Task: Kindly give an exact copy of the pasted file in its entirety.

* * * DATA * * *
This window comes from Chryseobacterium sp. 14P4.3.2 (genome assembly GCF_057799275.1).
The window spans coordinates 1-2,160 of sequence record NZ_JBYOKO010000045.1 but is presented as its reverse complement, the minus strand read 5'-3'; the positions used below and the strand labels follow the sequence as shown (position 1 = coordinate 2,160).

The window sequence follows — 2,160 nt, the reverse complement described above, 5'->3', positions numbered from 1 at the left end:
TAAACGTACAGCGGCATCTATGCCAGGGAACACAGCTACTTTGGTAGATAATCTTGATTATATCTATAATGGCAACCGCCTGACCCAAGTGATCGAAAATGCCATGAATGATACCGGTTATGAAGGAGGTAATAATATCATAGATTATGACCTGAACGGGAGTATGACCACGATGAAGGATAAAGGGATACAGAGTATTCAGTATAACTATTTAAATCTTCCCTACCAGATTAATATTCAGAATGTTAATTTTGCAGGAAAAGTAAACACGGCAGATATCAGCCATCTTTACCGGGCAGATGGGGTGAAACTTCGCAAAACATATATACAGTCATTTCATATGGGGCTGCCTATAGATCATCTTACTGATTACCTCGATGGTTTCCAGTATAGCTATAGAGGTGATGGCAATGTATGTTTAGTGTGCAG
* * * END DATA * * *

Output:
This window comes from Chryseobacterium sp. 14P4.3.2 (genome assembly GCF_057799275.1).
The window spans coordinates 1-2,160 of sequence record NZ_JBYOKO010000045.1 but is presented as its reverse complement, the minus strand read 5'-3'; the positions used below and the strand labels follow the sequence as shown (position 1 = coordinate 2,160).

The window sequence follows — 2,160 nt, the reverse complement described above, 5'->3', positions numbered from 1 at the left end:
TAAACGTACAGCGGCATCTATGCCAGGGAACACAGCTACTTTGGTAGATAATCTTGATTATATCTATAATGGCAACCGCCTGACCCAAGTGATCGAAAATGCCATGAATGATACCGGTTATGAAGGAGGTAATAATATCATAGATTATGACCTGAACGGGAGTATGACCACGATGAAGGATAAAGGGATACAGAGTATTCAGTATAACTATTTAAATCTTCCCTACCAGATTAATATTCAGAATGTTAATTTTGCAGGAAAAGTAAACACGGCAGATATCAGCCATCTTTACCGGGCAGATGGGGTGAAACTTCGCAAAACATATATACAGTCATTTCATATGGGGCTGCCTATAGATCATCTTACTGATTACCTCGATGGTTTCCAGTATAGCTATAGAGGTGATGGCAATGTATGTTTAGTGTGCAG